Published Online: January 26, 2010
Published in Print: January 27, 2010, as N.Y. Bracing for Fresh K-12 Budget Brawl

N.Y. Bracing for Fresh K-12 Budget Brawl

As Fiscal Crisis Continues, Governor's Planned Cuts Spark Local Pushback

New York Gov. David Paterson’s proposed five percent cut in state aid to schools—a reduction of $1.1 billion for the 2011 fiscal year—is likely to face sharp resistance, including from leaders in New York City, which stands to lose up to $469 million.

“The proposed reduction in school aid will affect funding for our city’s students at a time when we are still waiting to receive our just due as a result of the Campaign for Fiscal Equity lawsuit,” said city Comptroller John Liu.

Gov. Paterson, who rolled out his proposed $134 billion statewide budget last week, said the cuts are part of the tough decisions necessary while the state is facing a $7.4 billion deficit. He says reductions to local government aid are less than 0.5 percent of total city revenues, much less than in many other communities across the state.

But New York City Mayor Michael R. Bloomberg said the proposal to cut city government funding was “neither proportional nor fair to New York City,” and warned that the actual impact would be more than twice what Mr. Paterson projected in his budget proposal.

Education advocates also criticized the governor’s plan.

“These are the largest education cuts in history,” said Billy Easton of the Alliance for Quality Education, which lobbies for school aid. “His proposal pries open the schoolhouse doors and extracts every dollar from our children’s education that Albany can get its hands on.”

The budget proposal would provide $20.5 billion in aid to elementary and secondary education, down from $21.6 billion in the current fiscal year.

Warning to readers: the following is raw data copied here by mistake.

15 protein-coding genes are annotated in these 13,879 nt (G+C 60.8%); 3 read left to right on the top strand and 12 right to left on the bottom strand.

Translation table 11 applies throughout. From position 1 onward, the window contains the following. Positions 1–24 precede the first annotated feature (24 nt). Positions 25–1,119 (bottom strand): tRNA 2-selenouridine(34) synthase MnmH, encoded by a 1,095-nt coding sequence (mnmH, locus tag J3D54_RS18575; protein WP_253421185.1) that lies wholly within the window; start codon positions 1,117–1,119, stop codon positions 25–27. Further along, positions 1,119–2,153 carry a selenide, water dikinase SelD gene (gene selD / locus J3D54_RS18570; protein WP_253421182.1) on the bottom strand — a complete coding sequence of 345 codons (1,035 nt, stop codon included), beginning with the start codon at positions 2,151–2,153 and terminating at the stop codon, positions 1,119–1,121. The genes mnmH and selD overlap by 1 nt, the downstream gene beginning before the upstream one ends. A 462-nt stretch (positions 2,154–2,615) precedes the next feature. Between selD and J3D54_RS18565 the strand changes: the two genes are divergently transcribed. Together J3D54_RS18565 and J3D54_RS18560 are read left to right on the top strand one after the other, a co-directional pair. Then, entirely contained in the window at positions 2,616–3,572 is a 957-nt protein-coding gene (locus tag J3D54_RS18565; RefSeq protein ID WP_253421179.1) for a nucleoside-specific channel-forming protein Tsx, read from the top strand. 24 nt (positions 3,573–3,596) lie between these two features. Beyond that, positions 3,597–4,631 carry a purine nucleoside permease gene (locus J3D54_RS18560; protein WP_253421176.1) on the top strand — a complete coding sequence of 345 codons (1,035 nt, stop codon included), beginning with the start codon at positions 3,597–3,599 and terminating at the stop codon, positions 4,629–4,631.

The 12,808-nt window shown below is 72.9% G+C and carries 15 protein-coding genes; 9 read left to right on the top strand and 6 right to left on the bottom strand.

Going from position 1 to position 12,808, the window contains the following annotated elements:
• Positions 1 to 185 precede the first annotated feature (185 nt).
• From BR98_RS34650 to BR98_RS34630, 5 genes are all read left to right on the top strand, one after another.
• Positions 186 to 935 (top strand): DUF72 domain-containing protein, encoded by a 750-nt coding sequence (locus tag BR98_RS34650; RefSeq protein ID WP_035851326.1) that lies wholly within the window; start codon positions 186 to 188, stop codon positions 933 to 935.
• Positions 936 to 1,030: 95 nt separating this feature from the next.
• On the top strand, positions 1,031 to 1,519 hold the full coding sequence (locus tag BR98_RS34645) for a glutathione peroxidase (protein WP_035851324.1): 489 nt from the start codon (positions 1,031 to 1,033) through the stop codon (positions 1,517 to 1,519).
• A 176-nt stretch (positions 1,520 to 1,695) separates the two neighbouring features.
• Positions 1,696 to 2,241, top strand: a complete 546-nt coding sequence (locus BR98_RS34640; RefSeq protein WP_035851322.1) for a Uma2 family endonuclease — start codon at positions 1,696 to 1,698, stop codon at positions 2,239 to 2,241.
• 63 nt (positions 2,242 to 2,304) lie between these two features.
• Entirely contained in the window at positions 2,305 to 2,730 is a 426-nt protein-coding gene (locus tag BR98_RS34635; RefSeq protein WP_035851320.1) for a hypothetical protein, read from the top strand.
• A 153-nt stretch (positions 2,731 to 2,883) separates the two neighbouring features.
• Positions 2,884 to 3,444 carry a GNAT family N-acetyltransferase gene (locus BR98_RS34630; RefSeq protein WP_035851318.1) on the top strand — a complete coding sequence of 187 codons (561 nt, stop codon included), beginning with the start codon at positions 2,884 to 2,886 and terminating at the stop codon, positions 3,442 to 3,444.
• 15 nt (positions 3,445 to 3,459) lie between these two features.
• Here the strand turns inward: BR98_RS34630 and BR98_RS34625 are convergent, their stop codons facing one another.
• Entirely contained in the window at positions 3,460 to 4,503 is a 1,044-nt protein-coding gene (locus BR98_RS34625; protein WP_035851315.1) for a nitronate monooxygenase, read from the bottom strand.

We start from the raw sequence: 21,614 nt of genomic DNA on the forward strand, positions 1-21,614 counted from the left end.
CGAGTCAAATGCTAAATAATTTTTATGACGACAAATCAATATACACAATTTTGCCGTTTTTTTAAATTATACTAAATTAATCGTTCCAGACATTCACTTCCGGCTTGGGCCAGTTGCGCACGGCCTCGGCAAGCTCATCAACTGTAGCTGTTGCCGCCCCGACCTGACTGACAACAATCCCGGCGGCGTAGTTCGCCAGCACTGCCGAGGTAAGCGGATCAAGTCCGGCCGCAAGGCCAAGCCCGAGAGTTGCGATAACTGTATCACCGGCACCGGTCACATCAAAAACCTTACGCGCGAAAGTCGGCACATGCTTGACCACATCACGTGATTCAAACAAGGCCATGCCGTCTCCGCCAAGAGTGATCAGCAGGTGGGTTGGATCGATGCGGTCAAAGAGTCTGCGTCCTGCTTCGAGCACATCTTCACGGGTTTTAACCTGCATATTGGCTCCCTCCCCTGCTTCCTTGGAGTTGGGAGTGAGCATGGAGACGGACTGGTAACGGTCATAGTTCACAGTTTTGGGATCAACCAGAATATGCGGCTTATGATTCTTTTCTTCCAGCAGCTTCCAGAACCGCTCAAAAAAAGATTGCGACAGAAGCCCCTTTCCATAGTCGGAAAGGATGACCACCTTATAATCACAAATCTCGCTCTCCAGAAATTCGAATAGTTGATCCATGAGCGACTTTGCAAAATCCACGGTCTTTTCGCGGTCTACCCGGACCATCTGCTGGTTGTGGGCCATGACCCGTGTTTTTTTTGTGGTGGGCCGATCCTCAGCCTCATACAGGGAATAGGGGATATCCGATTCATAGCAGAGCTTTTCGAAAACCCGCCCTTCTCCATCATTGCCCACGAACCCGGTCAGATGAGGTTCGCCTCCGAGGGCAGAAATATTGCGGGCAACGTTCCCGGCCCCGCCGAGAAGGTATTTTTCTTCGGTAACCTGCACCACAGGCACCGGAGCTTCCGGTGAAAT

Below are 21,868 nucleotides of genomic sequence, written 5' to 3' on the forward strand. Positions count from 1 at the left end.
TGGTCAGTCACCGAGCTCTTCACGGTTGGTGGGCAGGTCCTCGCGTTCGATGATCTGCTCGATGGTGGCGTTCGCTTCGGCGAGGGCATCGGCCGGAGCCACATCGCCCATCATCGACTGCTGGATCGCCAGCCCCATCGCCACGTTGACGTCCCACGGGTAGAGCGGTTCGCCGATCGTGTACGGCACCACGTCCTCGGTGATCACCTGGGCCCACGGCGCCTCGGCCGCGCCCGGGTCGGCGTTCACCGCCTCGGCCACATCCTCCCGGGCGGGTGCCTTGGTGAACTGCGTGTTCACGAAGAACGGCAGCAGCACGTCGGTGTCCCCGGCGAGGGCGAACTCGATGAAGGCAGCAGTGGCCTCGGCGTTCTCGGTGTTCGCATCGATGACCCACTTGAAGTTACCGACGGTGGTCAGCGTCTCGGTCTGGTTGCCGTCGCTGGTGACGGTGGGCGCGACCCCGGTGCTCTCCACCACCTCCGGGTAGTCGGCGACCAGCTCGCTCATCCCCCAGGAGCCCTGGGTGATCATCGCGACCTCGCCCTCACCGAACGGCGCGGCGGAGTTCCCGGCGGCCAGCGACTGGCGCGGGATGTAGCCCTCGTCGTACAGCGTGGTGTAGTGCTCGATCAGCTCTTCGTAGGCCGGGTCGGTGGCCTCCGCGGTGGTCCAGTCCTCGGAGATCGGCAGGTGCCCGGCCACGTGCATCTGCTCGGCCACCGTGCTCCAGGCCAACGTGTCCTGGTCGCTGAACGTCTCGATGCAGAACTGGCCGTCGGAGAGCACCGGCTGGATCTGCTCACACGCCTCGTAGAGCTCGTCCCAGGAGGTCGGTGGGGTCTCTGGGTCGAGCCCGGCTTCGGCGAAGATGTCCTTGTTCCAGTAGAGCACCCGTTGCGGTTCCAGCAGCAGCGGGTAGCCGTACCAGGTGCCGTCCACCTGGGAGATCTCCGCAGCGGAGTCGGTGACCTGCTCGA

Gov. Paterson also is seeking to reduce spending on higher education. He would cut $95 million from four-year colleges operated by the State University of New York and $48 million from the City University of New York.

The governor, a Democrat who took office in 2008 after his predecessor resigned, said that squandering surpluses and relying on fiscal gimmicks to finance unsustainable spending increases had led to a financial breaking point.

“The era of irresponsibility has ended,” said Mr. Paterson. “We can no longer afford this spending addiction we have had for so long.”

But the legislature is expected to strongly oppose the largest cuts, in part because lawmakers believe that school aid cuts are likely to prompt school boards to raise local property taxes and ax programs. School aid also is among the funding protected by special-interest groups’ influence over lawmakers, all of whom face election this year.

“Though the governor acknowledges our fiscal difficulties, some components of his proposal clearly need modification,” said the Senate majority’s conference leader, John Sampson, also a Democrat. He suggested “structural reforms to state operations,” which could include agency consolidation.

Race to Top

The budget proposal came amid a tumultuous week in which Gov. Paterson and legislative leaders failed to reach a compromise on an expansion of charter schools by an application deadline for the federal Race to the Top grant competition. The New York officials hoped to enhance the state’s chances of winning aid under the $4 billion program.

Funded by the 2009 economic-stimulus law, the Race to the Top will award grants to states for school improvement plans under criteria set by the U.S. Department of Education.

“We are disappointed that we may now miss out on an opportunity to receive unprecedented federal funding for our schools and our children,” Gov. Paterson and Mayor Bloomberg said in a joint statement.

The governor said a cap of 454 school charters was needed to help New York secure that money—considered so crucial that the governor built $750 million in Race to the Top aid into his budget proposal. Even if the state wins a grant, however, that figure exceeds the federal Education Department’s maximum award range for a state of New York’s size.

“I love the confidence—for anyone to assume they’re getting this, that’s a bit of a leap of faith,” U.S. Secretary of Education Arne Duncan said when asked about the New York situation during a briefing with reporters about the Race to the Top. “If this money is simply plugging budget holes, that’s not something we are going to be interested in.”

The state has 169 charter schools, with only six charters available for new ones. The current cap is 200. Charter school advocates said the state’s Race to the Top application, as it stands, is stronger without the proposed changes to the law.

Michael Mulgrew, the president of the United Federation of Teachers, the union representing almost 90,000 New York City teachers, said the state missed an opportunity for reforms that would have increased the transparency of charter operations and helped force “profiteers” out.

Vol. 29, Issue 19, Pages 12-13

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